In a 300-bed Nebraska rehabilitation hospital, nurses, occupational and physical therapists, case managers and education staff have successfully implemented a team approach to dramatically reduce infections from urinary catheters, the most common type of infection contracted from healthcare settings.
According to an abstract presented at the 38th Annual Educational Conference and International Meeting of the Association for Professionals in Infection Control and Epidemiology (APIC), the team reduced catheter associated urinary tract infections (CAUTIs) by 89 percent over a 14-month period.
The team worked to decrease the use of catheters, which are a known risk factor for UTIs, discontinuing their use unless medically necessary. In cases where urinary catheters were necessary, the team educated nursing staff, family members and patients on proper care to reduce the chance of infection. The team was led by infection preventionist Kristina Felix, BA, RN, CRRN, CIC.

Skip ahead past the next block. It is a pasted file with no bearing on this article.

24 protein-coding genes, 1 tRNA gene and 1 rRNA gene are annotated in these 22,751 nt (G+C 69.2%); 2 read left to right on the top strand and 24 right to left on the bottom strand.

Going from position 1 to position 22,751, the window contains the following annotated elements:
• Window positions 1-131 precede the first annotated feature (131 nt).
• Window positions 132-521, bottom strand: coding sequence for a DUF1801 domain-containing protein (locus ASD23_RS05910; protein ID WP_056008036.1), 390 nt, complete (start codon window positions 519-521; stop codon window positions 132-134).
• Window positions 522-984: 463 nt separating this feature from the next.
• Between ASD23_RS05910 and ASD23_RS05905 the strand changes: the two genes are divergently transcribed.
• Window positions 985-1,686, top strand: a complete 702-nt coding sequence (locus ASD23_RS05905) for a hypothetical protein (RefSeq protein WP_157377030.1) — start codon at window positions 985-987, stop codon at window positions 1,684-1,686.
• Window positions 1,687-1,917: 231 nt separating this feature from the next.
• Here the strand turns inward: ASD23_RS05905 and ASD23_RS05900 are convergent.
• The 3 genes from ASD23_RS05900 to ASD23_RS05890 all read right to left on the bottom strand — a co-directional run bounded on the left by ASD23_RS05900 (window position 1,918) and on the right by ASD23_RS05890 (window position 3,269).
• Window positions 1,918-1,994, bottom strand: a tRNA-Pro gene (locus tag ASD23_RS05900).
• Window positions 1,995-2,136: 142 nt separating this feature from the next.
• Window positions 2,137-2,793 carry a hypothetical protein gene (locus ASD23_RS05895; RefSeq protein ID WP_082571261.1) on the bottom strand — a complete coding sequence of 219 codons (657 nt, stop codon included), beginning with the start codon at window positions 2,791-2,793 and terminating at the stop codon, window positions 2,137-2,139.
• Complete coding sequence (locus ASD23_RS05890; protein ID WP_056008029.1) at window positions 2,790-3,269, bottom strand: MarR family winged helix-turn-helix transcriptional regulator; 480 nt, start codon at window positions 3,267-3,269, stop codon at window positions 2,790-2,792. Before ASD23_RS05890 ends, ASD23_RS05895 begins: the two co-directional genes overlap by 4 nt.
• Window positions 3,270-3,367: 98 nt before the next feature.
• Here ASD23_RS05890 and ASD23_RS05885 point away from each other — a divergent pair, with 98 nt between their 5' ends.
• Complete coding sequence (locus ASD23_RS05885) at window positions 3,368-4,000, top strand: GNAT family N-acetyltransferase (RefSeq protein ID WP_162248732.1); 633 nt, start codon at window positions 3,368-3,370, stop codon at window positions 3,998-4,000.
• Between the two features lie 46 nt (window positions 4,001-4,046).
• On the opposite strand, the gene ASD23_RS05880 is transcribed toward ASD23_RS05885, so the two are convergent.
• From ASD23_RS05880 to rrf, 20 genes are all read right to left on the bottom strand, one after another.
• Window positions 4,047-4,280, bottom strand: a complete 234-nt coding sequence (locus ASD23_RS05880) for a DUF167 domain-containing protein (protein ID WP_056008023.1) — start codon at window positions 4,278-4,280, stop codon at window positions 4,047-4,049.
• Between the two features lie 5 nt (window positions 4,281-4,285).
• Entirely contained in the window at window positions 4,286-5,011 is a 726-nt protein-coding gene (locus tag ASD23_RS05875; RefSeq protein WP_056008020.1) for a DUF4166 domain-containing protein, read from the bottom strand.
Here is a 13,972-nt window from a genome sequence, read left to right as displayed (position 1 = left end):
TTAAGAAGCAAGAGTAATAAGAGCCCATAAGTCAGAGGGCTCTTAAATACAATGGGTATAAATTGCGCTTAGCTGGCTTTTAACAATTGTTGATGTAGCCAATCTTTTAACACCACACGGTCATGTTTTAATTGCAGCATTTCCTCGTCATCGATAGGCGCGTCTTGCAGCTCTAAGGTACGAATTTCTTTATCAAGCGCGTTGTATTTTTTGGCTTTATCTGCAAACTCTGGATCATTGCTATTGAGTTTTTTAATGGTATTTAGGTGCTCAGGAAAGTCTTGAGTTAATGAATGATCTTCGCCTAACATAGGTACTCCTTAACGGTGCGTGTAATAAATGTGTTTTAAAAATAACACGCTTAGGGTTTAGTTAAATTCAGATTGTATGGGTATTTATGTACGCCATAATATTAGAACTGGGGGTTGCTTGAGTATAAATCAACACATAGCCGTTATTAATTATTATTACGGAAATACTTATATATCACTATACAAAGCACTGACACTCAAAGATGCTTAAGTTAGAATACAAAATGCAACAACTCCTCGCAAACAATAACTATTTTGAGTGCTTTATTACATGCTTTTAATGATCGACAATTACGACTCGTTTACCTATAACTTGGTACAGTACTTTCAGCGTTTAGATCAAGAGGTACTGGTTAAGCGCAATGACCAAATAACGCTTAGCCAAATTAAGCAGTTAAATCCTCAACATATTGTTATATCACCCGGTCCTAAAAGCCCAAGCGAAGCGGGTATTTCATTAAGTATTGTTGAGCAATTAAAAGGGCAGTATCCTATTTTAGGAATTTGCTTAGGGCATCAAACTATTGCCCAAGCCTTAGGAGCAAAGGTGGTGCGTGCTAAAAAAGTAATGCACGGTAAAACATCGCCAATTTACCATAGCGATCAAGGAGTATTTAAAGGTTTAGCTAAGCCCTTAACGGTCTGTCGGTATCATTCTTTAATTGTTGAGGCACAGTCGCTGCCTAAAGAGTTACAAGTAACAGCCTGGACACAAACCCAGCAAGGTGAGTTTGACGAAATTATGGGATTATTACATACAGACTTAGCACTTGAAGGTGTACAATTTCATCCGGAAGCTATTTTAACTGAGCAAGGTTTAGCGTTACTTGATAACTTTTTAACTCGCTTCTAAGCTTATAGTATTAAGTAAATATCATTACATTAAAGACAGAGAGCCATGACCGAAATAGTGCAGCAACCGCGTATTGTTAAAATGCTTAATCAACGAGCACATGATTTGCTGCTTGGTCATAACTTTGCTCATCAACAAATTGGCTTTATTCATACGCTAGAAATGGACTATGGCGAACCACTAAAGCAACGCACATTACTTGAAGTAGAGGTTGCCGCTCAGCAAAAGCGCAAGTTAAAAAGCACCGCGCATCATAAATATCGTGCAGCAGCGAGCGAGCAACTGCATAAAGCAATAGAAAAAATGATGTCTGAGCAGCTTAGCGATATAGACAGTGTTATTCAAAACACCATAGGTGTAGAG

When the project started in February 2010, the CAUTI prevalence rate was 36.6 percent but dropped to 6.6 percent three months later. The original pilot concluded in April 2011. The team identified reasons for catheter use when medical necessity was in question. These factors included patients admitted to rehabilitation settings from acute care facilities with catheters in place, and patients whose families viewed catheters as a more convenient way to manage incontinence.
This task force improved bladder management protocols and standards, balancing the medical requirements of the patient with the need for patients to be infection-free, continually re-assessing the appropriateness for each catheter.
Felix estimates that this program prevented up to thirty UTIs each month and saved the facility about $1,000 per infection avoided. No additional costs were associated with implementing these interventions.